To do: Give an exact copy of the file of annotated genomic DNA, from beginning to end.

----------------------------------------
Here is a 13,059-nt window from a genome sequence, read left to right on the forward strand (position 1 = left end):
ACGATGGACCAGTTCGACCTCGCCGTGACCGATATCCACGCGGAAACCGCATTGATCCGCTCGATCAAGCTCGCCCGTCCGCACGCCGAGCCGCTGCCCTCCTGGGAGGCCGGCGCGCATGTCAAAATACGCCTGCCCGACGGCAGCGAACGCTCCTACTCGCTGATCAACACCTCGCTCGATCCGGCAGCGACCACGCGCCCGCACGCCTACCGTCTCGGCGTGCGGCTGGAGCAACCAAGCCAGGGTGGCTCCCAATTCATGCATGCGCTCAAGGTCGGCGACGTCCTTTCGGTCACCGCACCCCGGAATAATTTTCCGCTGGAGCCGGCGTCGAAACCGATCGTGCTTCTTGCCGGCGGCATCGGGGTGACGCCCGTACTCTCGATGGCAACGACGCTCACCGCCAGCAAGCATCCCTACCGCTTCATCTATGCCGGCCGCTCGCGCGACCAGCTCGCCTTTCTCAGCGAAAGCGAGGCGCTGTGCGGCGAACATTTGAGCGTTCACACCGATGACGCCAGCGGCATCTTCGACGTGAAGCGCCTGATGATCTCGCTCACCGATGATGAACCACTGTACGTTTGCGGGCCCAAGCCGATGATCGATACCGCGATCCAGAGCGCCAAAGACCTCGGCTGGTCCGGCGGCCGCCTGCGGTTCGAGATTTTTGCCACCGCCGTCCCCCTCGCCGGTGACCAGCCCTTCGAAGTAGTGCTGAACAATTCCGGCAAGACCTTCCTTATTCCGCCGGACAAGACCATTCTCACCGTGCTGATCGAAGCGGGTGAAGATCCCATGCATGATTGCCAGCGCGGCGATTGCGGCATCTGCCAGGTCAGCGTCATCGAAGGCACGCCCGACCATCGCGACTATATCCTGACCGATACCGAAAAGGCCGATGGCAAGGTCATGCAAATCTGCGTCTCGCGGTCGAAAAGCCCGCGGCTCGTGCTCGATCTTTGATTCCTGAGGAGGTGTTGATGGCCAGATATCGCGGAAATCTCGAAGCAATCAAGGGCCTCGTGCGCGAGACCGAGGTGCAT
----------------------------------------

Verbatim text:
Here is a 13,059-nt window from a genome sequence, read left to right on the forward strand (position 1 = left end):
ACGATGGACCAGTTCGACCTCGCCGTGACCGATATCCACGCGGAAACCGCATTGATCCGCTCGATCAAGCTCGCCCGTCCGCACGCCGAGCCGCTGCCCTCCTGGGAGGCCGGCGCGCATGTCAAAATACGCCTGCCCGACGGCAGCGAACGCTCCTACTCGCTGATCAACACCTCGCTCGATCCGGCAGCGACCACGCGCCCGCACGCCTACCGTCTCGGCGTGCGGCTGGAGCAACCAAGCCAGGGTGGCTCCCAATTCATGCATGCGCTCAAGGTCGGCGACGTCCTTTCGGTCACCGCACCCCGGAATAATTTTCCGCTGGAGCCGGCGTCGAAACCGATCGTGCTTCTTGCCGGCGGCATCGGGGTGACGCCCGTACTCTCGATGGCAACGACGCTCACCGCCAGCAAGCATCCCTACCGCTTCATCTATGCCGGCCGCTCGCGCGACCAGCTCGCCTTTCTCAGCGAAAGCGAGGCGCTGTGCGGCGAACATTTGAGCGTTCACACCGATGACGCCAGCGGCATCTTCGACGTGAAGCGCCTGATGATCTCGCTCACCGATGATGAACCACTGTACGTTTGCGGGCCCAAGCCGATGATCGATACCGCGATCCAGAGCGCCAAAGACCTCGGCTGGTCCGGCGGCCGCCTGCGGTTCGAGATTTTTGCCACCGCCGTCCCCCTCGCCGGTGACCAGCCCTTCGAAGTAGTGCTGAACAATTCCGGCAAGACCTTCCTTATTCCGCCGGACAAGACCATTCTCACCGTGCTGATCGAAGCGGGTGAAGATCCCATGCATGATTGCCAGCGCGGCGATTGCGGCATCTGCCAGGTCAGCGTCATCGAAGGCACGCCCGACCATCGCGACTATATCCTGACCGATACCGAAAAGGCCGATGGCAAGGTCATGCAAATCTGCGTCTCGCGGTCGAAAAGCCCGCGGCTCGTGCTCGATCTTTGATTCCTGAGGAGGTGTTGATGGCCAGATATCGCGGAAATCTCGAAGCAATCAAGGGCCTCGTGCGCGAGACCGAGGTGCAT